Talk on Neoliberal Anxieties

Mohamed Shahril delivering his talk

Tun Tan Cheng Lock Centre for Social and Policy Studies organised a talk titled “Neoliberal anxieties—Choral musicians and the national gig economy” on 25 June 2018 at Sungai Long Campus. Present at the talk were Tun Tan Cheng Lock Centre for Social and Policy Studies Chairperson Assoc Prof Dr Chin Yee Mun, Faculty of Creative Industries’ R&D and Postgraduate Programmes Deputy Dean Dr Loo Hong Chuang, lecturers and students.

Speaking at the event were a local community choir, Vox Camerata Founder and Artistic Director Mohamed Shahril bin Mohamed Salleh who is currently a PhD candidate in the Division of Sociology at Nanyang Technological University, Singapore. His research interest focuses on cultural aesthetics and production in Singapore. He is currently working on his dissertation which explores the relationship between State and arts practitioners, in specific context of choral music in Singapore.

“I take a look at the relationship between the state and the arts practitioner, more specifically I examine how arts practitioners themselves imagine their own individual and collective relationship and how this relationship informs them on making decisions and making aesthetic choices,” said Shahril.

He examined the current human resource processes of choral musicians as instructors, as well as articulated outcomes as demanded by schools vis-à-vis the state. He also argued that the policy changes have introduced additional precarity to choral musicians.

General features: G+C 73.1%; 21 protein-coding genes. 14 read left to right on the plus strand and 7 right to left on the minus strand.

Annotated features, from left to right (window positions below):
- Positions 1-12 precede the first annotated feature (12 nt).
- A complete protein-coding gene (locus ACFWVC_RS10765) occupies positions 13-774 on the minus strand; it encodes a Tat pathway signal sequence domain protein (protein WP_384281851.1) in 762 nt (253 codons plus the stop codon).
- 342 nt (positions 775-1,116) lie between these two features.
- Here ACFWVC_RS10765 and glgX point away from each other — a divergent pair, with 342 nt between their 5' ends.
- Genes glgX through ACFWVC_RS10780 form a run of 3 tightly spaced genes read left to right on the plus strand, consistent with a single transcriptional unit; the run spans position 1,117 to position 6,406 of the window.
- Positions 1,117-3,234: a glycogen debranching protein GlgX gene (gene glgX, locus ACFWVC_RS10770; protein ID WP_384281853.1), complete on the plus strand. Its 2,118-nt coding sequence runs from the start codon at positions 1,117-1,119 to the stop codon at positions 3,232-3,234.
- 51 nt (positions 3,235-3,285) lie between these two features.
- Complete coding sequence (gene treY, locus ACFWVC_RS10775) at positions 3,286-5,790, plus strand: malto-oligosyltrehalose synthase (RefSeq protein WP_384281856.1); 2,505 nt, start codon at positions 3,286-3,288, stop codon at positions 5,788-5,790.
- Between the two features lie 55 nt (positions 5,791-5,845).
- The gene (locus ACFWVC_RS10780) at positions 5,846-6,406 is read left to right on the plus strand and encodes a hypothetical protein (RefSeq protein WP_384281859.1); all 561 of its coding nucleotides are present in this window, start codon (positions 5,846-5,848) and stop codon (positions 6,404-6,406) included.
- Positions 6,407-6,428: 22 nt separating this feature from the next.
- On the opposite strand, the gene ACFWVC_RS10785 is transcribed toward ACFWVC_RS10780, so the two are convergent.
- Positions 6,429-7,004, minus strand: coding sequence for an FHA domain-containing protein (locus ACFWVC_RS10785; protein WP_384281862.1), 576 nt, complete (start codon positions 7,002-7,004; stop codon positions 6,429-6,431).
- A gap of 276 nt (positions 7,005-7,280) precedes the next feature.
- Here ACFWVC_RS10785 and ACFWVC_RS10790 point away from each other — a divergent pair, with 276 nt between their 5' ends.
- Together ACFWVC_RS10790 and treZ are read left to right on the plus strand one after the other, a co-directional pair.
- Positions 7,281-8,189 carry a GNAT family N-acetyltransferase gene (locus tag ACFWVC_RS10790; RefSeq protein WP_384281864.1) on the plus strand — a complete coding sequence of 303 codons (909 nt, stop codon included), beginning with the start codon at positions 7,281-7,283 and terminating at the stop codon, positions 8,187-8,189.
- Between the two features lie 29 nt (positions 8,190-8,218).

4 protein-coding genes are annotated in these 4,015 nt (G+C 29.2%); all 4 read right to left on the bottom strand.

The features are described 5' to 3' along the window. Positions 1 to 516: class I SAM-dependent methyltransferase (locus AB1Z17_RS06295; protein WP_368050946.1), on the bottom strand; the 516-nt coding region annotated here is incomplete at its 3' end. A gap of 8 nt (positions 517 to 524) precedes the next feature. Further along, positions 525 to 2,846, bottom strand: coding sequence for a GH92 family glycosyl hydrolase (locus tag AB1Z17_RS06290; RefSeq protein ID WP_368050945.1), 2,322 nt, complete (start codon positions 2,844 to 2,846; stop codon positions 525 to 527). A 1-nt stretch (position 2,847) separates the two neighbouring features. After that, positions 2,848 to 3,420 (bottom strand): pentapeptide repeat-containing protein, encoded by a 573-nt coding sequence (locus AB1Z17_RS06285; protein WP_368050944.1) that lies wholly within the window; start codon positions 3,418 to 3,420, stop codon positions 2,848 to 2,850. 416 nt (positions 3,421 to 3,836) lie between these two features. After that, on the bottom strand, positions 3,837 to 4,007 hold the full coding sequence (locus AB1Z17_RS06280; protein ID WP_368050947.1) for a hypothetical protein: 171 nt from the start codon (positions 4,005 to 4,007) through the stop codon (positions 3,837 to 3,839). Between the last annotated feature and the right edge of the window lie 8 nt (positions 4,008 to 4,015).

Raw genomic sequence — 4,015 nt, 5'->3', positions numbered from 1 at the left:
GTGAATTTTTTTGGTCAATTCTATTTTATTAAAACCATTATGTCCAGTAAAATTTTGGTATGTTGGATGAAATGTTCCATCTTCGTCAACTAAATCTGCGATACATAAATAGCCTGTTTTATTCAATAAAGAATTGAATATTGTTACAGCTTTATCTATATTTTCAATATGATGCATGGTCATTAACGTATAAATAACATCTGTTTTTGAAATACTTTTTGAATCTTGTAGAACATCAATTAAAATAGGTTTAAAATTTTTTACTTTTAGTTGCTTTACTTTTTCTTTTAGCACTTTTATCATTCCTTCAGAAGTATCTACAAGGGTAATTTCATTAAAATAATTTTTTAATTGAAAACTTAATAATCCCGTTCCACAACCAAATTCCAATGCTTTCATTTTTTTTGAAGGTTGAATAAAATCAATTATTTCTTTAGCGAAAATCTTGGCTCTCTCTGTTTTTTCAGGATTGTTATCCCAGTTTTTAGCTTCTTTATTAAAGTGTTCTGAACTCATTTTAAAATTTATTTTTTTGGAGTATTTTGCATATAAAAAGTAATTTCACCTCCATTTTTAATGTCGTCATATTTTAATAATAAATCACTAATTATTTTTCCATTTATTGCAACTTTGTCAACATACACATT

He discussed the methodology of his study whereby he used data from in-depth interviews, conducted among choral instructors and school teachers, ethnographic observation, official websites, policy directives and memos. He added, “I find that the livelihoods of the choral musicians are made precarious through institutional structures and policy enactments and that this emerging phenomenon is an unintended consequence of not only policy shifts but of the new demographic trends that affect local schools in Singapore.”

When asked on why he chose the topic, he said, “I am a professional classically trained musician and I studied in United Kingdom, Australia and Canada. On top of that, I see myself as a music academic and I believe that there is a need for us to re-examine the ways of how we see music in the context of reality.” 

Dr Loo presenting the token of appreciation to Mohamed Shahril

Second from right: Mohamed Shahril at the sharing session